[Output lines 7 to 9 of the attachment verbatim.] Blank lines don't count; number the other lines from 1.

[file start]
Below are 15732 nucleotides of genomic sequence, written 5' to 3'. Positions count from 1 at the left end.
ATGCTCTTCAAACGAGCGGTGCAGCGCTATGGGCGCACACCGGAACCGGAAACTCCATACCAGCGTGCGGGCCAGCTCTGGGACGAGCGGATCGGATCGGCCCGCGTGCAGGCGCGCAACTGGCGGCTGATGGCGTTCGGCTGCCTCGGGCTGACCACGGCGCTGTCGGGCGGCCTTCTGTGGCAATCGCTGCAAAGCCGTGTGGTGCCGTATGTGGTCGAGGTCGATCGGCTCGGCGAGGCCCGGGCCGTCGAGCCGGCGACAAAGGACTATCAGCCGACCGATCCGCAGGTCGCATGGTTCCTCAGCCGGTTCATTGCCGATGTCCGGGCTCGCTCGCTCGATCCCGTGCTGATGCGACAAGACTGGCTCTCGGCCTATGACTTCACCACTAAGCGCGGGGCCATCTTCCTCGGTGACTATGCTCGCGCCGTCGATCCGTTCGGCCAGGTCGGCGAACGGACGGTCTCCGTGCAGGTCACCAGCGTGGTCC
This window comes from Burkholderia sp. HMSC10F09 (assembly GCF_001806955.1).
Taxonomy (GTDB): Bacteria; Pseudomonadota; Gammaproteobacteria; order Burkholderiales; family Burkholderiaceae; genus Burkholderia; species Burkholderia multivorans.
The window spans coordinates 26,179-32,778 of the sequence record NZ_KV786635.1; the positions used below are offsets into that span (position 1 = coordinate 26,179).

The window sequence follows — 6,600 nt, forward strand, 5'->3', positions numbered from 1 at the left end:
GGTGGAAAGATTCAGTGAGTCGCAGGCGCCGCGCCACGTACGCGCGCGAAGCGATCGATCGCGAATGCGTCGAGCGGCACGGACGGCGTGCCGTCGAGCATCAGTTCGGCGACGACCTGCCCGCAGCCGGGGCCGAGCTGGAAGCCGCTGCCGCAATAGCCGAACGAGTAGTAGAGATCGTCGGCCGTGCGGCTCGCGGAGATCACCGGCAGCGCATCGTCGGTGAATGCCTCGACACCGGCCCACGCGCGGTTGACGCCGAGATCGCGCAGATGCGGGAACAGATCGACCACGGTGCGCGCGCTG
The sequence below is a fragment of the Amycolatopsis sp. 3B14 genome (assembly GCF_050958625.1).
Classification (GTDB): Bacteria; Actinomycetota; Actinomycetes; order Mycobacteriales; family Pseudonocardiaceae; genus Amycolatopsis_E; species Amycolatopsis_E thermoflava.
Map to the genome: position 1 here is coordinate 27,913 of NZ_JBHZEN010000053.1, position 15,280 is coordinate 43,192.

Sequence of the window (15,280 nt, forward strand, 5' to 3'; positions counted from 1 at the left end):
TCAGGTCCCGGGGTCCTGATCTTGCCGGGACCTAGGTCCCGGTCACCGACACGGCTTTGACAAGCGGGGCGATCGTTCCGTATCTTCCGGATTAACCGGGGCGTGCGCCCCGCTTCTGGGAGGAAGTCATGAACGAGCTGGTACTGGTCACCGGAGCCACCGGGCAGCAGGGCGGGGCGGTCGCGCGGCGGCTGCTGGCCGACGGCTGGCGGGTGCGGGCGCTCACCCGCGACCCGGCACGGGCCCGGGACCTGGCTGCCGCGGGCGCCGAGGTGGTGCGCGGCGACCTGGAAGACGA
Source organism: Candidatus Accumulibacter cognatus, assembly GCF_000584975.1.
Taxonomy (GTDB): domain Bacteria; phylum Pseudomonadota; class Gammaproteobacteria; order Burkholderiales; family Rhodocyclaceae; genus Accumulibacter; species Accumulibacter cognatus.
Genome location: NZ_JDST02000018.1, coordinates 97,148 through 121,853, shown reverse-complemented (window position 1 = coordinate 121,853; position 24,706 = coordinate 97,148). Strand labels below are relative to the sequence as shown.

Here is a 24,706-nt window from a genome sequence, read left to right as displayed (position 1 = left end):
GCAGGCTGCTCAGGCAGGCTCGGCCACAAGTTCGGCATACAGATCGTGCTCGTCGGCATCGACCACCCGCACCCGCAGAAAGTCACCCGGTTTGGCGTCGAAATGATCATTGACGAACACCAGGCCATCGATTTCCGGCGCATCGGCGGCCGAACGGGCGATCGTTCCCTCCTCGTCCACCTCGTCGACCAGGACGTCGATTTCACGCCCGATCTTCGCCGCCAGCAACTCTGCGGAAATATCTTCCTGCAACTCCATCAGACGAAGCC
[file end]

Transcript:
GGTGGAAAGATTCAGTGAGTCGCAGGCGCCGCGCCACGTACGCGCGCGAAGCGATCGATCGCGAATGCGTCGAGCGGCACGGACGGCGTGCCGTCGAGCATCAGTTCGGCGACGACCTGCCCGCAGCCGGGGCCGAGCTGGAAGCCGCTGCCGCAATAGCCGAACGAGTAGTAGAGATCGTCGGCCGTGCGGCTCGCGGAGATCACCGGCAGCGCATCGTCGGTGAATGCCTCGACACCGGCCCACGCGCGGTTGACGCCGAGATCGCGCAGATGCGGGAACAGATCGACCACGGTGCGCGCGCTG
The sequence below is a fragment of the Amycolatopsis sp. 3B14 genome (assembly GCF_050958625.1).
Classification (GTDB): Bacteria; Actinomycetota; Actinomycetes; order Mycobacteriales; family Pseudonocardiaceae; genus Amycolatopsis_E; species Amycolatopsis_E thermoflava.